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A Case Study of Student Relationships at the University of Cape Coast

Yaw Sekyi-Baidoo, Department of English Education, Univ. of Education, Winneba. ABSTRACT

Although some language forms have been categorised as ‘insult’, ‘abuse’ or ‘invective’, we accept them only as locutionary classifications, based on their propositional content. In terms of their intents and effects, it would be realised that these initial classifications may not be generally accurate after all. This is because far from causing mental and emotional pain, some of these insults would perform entirely different functions, and rather help in negotiating better human coexistence.
The present is a study of a tradition of insults which I observed and participated in during my student days at the University of Coast – a sociolinguistic tradition within which thrived the social as well as the academic life of the students. It discusses the It establishes that contrary to causing social breakdown, insults were used among students to regulate social behaviour and foster social cohesion, identity and solidarity. The study maintains also that the tradition was guided by an interpretive and social framework of mores and values with which insults were given and taken.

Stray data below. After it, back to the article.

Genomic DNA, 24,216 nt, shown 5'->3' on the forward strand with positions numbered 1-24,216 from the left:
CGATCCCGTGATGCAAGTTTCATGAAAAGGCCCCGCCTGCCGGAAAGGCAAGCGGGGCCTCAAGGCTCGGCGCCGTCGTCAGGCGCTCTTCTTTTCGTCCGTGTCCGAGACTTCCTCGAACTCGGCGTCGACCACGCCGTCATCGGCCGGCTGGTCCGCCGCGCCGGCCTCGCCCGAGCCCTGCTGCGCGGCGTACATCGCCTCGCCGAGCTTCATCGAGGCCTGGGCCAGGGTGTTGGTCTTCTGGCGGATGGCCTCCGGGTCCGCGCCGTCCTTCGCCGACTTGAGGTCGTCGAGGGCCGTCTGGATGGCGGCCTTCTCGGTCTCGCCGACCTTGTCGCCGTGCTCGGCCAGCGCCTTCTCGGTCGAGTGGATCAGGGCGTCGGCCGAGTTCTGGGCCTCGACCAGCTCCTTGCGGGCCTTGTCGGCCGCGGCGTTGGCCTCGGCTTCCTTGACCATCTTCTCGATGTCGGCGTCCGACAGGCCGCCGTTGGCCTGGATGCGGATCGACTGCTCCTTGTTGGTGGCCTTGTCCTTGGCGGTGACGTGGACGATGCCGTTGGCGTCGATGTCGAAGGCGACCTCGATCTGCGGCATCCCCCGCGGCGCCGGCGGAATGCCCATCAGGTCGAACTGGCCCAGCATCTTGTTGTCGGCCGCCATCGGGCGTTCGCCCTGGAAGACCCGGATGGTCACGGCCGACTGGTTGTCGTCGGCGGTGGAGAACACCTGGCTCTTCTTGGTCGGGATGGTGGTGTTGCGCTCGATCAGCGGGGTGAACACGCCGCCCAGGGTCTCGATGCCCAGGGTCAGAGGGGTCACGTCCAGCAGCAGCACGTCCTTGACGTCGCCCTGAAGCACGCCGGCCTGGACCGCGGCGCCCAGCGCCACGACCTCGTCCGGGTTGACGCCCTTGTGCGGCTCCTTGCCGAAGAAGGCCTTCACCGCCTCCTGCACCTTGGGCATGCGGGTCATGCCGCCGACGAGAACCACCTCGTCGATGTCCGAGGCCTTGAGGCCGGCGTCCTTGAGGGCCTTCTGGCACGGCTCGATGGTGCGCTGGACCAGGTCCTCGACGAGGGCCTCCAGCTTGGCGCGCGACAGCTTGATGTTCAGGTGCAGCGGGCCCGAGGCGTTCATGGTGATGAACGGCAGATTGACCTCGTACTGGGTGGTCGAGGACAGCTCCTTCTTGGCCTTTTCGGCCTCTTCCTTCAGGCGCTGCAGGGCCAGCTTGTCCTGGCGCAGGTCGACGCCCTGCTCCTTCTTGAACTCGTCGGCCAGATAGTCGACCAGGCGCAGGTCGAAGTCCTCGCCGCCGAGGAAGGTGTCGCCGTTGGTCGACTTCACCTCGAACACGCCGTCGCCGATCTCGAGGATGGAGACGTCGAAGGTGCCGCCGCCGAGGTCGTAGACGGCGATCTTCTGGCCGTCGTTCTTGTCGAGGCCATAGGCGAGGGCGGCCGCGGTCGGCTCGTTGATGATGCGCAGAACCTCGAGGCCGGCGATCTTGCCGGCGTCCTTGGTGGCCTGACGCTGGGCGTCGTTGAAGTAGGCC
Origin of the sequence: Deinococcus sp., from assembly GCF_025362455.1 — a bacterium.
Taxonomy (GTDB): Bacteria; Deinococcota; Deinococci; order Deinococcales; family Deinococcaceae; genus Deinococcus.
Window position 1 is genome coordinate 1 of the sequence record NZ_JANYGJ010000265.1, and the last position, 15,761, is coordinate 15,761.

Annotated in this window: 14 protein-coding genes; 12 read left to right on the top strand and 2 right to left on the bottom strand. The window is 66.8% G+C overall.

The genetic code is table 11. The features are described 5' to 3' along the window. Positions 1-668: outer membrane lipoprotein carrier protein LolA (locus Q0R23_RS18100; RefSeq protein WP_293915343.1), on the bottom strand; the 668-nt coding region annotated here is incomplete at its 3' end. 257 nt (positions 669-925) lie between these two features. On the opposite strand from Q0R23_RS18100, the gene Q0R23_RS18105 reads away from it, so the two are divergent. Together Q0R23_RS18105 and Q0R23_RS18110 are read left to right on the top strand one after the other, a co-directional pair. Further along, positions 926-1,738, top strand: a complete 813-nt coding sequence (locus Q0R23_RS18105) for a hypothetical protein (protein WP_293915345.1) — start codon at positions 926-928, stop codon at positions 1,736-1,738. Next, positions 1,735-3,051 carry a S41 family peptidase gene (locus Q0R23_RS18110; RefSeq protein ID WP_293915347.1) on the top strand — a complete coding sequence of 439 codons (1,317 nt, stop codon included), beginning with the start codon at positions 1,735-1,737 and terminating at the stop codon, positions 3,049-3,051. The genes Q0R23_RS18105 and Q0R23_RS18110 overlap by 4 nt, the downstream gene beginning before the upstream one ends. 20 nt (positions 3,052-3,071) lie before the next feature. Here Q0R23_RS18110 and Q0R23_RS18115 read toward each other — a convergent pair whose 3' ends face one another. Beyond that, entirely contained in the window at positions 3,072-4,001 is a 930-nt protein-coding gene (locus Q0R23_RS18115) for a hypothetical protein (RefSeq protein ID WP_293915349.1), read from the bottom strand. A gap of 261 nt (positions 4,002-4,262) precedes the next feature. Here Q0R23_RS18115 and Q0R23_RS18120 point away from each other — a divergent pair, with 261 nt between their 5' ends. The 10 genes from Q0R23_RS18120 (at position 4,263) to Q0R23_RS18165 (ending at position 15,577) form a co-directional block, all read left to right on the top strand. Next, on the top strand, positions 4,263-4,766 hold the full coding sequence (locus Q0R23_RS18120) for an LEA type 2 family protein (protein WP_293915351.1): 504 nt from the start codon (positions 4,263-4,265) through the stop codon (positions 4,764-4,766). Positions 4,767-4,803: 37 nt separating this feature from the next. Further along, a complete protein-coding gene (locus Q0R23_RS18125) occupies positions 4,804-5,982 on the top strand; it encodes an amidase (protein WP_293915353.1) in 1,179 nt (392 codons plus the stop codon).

Generally speaking, insults or invectives are seen as linguistic, paralinguistic of symbolic communication forms which are meant to cause mental pain, embarrassment or disgrace, (Agyekum, 2004). They are non-politeness or anti-politeness forms, and they usually cause the breakdown of social cohesion. Insults can, thus, be considered a violation of the principles of politeness, (Leech, 1983). Insulting is considered one of the most serious among face-threatening acts, and according to Brown and Levinson (1978), Face Threatening Acts (FTA's) infringe on the and individual or the addresser’s need to maintain self esteem, and be respected.. A consideration of the pragmatics of invectives in specific communicative episodes reveals, however, that except, perhaps, for conforming to a linguistic structure or imagery, some of these verbal forms may by due recognition of their effect in context not be seen as insults. The effect of an insult or invective, and even its very identification, is a product of the various elements which are factored into the ethnography of that particular speech event, principal of which are the participant-relationship, the end, and the norms ofinterpretation and interaction. (See Hymes: 1964, 1972). Structures termed ‘insults’ or ‘invectives’ have a variety of intentions and effects, form non-politeness or vulgarity to intimacy and even solidarity. For instance, in a study of joking relationships between in-laws, Radcliff-Brown (1940) observes that such a relationship, which would certainly involve the use of abuse, involves ‘both attachment and separation, both social conjunction and disjunction’. But most important to us is his endorsement of the fact that the examination of the tradition of any such exchanges is indispensable in its classification and interpretation: